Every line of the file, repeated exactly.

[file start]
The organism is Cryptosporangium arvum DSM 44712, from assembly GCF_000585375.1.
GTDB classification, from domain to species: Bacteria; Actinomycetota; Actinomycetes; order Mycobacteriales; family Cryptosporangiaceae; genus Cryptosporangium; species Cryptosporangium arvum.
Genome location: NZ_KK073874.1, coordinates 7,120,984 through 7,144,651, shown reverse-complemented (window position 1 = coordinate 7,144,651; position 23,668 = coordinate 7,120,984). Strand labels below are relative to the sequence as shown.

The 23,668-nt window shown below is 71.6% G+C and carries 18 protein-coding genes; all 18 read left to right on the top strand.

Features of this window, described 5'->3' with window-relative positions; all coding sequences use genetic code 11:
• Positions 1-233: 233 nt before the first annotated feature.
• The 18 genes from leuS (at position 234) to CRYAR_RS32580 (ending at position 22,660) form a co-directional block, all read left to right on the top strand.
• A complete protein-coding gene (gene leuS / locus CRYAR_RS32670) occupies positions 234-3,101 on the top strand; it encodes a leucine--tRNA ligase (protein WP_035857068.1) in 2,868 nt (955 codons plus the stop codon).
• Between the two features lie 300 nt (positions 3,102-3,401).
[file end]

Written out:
The organism is Cryptosporangium arvum DSM 44712, from assembly GCF_000585375.1.
GTDB classification, from domain to species: Bacteria; Actinomycetota; Actinomycetes; order Mycobacteriales; family Cryptosporangiaceae; genus Cryptosporangium; species Cryptosporangium arvum.
Genome location: NZ_KK073874.1, coordinates 7,120,984 through 7,144,651, shown reverse-complemented (window position 1 = coordinate 7,144,651; position 23,668 = coordinate 7,120,984). Strand labels below are relative to the sequence as shown.

The 23,668-nt window shown below is 71.6% G+C and carries 18 protein-coding genes; all 18 read left to right on the top strand.

Features of this window, described 5'->3' with window-relative positions; all coding sequences use genetic code 11:
• Positions 1-233: 233 nt before the first annotated feature.
• The 18 genes from leuS (at position 234) to CRYAR_RS32580 (ending at position 22,660) form a co-directional block, all read left to right on the top strand.
• A complete protein-coding gene (gene leuS / locus CRYAR_RS32670) occupies positions 234-3,101 on the top strand; it encodes a leucine--tRNA ligase (protein WP_035857068.1) in 2,868 nt (955 codons plus the stop codon).
• Between the two features lie 300 nt (positions 3,102-3,401).